Two weeks ago while in Lawton, Matt went for a walk/run and after jogging a short distance began to feel fullness/pressure in his chest and tightness in his arm as though he had been lifting weights. He stopped, the feeling subsided after a few minutes, he decided to get a check-up before resuming exercise.
Last week he saw our doctor, had an EKG (which was normal) and blood drawn. The doctor recommended that he see a cardiologist for a stress test before resuming exercise. His boss, who has dealt with heart problems for years, recommended his cardiologist, so we were on track to get things checked out. Matt flew back to Oklahoma the next day, set to return home on Friday night.
Saturday morning we went for a light walk when Matt experienced tightness in his chest. That feeling of heaviness/tightness continued as he debated whether to go to the hospital. Sitting in a chair and leaning forward seemed to relieve it. The lack of any other classic heart attack symptoms like pain, sweating, nausea, or shortness of breath, made it difficult to assess what was really going on.
At 3:30 pm, we decided to go to the hospital. Within a short time, they called a cardiologist, which happened to be the one we were planning to see this week (a blessing). To our surprise, he told us he was taking Matt to the cath lab and would probably be putting a couple of stents in his heart, but they would not know until they got in there. We were stunned. By 5:30 pm, he was headed to the cath lab.
When the doctor showed up in the waiting room just 20 minutes later I assumed he would be telling me they did not find anything major. Instead, he said that during the procedure Matt’s heart became irritated, went into cardiac arrest, and they used the defibrillator. (Blessing: if you’re going to have a heart attack, he was in the perfect place.) His left circumflex artery was 100% blocked and the right coronary artery was 60-70% blocked. He went on to say that, had he gone down (had a heart attack earlier) he would not have gotten back up again. This was staggering news, to say the least. I was so grateful we got there in time. Two stents were placed in the left artery, but the other was not addressed because his heart was still irritable.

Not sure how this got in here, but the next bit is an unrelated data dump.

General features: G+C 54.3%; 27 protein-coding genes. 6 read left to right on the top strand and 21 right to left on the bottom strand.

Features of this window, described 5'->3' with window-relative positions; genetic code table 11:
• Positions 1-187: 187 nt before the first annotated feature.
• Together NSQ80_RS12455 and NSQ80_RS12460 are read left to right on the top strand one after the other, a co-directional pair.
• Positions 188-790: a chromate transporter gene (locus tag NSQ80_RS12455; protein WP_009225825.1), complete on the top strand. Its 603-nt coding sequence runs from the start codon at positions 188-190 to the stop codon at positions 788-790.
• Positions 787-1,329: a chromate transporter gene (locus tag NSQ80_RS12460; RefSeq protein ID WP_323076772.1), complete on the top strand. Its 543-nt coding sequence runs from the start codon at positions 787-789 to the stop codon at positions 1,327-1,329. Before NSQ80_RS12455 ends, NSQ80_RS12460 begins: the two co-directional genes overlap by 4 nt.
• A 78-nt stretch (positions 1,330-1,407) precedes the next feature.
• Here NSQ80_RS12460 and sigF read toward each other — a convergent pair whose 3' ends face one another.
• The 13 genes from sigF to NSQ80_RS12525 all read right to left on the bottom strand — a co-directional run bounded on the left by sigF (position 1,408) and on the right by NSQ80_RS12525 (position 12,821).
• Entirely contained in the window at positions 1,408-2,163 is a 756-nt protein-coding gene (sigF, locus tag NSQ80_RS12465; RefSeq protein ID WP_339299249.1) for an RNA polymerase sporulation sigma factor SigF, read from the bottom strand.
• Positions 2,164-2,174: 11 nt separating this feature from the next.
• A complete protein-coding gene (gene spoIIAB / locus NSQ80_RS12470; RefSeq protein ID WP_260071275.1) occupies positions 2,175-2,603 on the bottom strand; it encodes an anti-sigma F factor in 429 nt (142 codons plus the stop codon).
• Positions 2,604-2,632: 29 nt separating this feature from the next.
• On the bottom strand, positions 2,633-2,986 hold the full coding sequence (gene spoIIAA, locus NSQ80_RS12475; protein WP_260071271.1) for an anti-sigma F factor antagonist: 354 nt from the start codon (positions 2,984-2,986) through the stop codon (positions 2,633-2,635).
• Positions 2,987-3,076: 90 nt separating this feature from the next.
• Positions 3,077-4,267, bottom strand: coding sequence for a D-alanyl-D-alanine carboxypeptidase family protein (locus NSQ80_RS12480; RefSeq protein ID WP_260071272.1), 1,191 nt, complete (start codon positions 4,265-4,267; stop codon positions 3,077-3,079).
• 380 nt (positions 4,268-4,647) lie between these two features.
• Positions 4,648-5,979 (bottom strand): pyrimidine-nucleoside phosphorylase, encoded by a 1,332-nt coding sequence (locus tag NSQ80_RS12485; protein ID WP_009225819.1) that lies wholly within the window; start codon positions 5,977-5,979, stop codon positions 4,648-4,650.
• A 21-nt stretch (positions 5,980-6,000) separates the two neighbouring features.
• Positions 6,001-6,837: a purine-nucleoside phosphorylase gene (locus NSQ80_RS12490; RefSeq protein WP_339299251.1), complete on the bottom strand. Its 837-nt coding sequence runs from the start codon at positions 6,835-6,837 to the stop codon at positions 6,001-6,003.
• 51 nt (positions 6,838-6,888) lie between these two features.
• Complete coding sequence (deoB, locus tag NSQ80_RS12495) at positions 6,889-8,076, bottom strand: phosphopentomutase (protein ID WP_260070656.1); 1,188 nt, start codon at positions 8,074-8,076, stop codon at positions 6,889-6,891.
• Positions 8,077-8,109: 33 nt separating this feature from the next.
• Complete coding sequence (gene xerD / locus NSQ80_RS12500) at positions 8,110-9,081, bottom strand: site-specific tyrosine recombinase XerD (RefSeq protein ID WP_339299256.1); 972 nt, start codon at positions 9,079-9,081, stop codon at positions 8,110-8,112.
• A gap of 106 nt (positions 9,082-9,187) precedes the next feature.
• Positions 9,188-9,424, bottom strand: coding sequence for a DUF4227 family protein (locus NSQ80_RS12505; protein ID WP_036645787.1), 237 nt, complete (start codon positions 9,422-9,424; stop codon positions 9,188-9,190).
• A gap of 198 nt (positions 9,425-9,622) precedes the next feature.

The cardiac unit did not have a bed available, so he was taken to critical/intensive care instead with three nurses caring for him. This proved to be another blessing due to the V-tach he continued to experience until almost 10:00 pm that night. The next morning, I recognized his new nurse, Colleen. She was one of my nurses at the wound clinic. It was such a comfort to both of us. Once a bed opened in the cardiac unit, he was moved and our new nurse was Margie Nicole, a High Country mom I knew years ago (another blessing).
He will be laying low this week, back at work next week. His boss graciously reassigned him from the project in Oklahoma to a project at Ft. Carson and is taking care of having his things in Lawton will be brought back for him. We are thankful beyond words.
Yesterday, just before he was released to come home, we had a moment to reflect and process the prior 72 hours. We realized his heart experienced trauma; we will need to address physical, psychological, and emotional aspects of what that means, just as we learned to after the shooting. Although a lesser trauma, the process will be much the same—assessing/grieving losses, dealing with mortality, rejoicing in life-spared, adjusting to a new normal.
We decided to share our journey here, as we process, with hope it may help someone else in some small way. If you’d like to continue to receive updates, just click the subscribe button. We are thankful for the prayer covering our family, thoughtfulness of friends, as well as the excellent medical care we have received—it means so much.
For more information about understanding and recognizing the signs of heart disease, check out my post on The Stuff of Life.